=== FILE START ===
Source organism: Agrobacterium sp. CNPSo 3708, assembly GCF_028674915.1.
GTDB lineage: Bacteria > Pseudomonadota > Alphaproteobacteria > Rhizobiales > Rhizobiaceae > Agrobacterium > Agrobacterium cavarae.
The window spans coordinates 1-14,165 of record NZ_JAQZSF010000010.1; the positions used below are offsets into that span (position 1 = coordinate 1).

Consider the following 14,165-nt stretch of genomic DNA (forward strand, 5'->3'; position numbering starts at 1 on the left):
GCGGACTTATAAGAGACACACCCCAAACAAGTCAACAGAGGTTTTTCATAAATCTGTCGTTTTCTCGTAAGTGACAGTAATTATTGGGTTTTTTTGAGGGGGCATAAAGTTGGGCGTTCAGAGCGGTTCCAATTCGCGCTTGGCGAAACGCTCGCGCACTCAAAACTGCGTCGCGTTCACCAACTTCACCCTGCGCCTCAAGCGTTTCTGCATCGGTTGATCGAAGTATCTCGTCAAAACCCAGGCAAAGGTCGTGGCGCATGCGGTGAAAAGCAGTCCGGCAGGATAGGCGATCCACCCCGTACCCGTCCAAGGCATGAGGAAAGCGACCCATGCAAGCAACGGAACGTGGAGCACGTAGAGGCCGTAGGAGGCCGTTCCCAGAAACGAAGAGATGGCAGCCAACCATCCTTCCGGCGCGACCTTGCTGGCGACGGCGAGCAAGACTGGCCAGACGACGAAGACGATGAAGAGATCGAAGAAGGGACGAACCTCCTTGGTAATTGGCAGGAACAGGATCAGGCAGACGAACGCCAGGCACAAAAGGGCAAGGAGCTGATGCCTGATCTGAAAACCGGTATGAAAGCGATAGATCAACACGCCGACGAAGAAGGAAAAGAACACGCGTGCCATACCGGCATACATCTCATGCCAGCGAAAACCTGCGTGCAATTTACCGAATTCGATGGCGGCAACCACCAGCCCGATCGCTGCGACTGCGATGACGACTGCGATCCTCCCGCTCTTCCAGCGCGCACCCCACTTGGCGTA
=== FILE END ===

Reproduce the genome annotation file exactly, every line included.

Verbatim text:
Source organism: Agrobacterium sp. CNPSo 3708, assembly GCF_028674915.1.
GTDB lineage: Bacteria > Pseudomonadota > Alphaproteobacteria > Rhizobiales > Rhizobiaceae > Agrobacterium > Agrobacterium cavarae.
The window spans coordinates 1-14,165 of record NZ_JAQZSF010000010.1; the positions used below are offsets into that span (position 1 = coordinate 1).

Consider the following 14,165-nt stretch of genomic DNA (forward strand, 5'->3'; position numbering starts at 1 on the left):
GCGGACTTATAAGAGACACACCCCAAACAAGTCAACAGAGGTTTTTCATAAATCTGTCGTTTTCTCGTAAGTGACAGTAATTATTGGGTTTTTTTGAGGGGGCATAAAGTTGGGCGTTCAGAGCGGTTCCAATTCGCGCTTGGCGAAACGCTCGCGCACTCAAAACTGCGTCGCGTTCACCAACTTCACCCTGCGCCTCAAGCGTTTCTGCATCGGTTGATCGAAGTATCTCGTCAAAACCCAGGCAAAGGTCGTGGCGCATGCGGTGAAAAGCAGTCCGGCAGGATAGGCGATCCACCCCGTACCCGTCCAAGGCATGAGGAAAGCGACCCATGCAAGCAACGGAACGTGGAGCACGTAGAGGCCGTAGGAGGCCGTTCCCAGAAACGAAGAGATGGCAGCCAACCATCCTTCCGGCGCGACCTTGCTGGCGACGGCGAGCAAGACTGGCCAGACGACGAAGACGATGAAGAGATCGAAGAAGGGACGAACCTCCTTGGTAATTGGCAGGAACAGGATCAGGCAGACGAACGCCAGGCACAAAAGGGCAAGGAGCTGATGCCTGATCTGAAAACCGGTATGAAAGCGATAGATCAACACGCCGACGAAGAAGGAAAAGAACACGCGTGCCATACCGGCATACATCTCATGCCAGCGAAAACCTGCGTGCAATTTACCGAATTCGATGGCGGCAACCACCAGCCCGATCGCTGCGACTGCGATGACGACTGCGATCCTCCCGCTCTTCCAGCGCGCACCCCACTTGGCGTA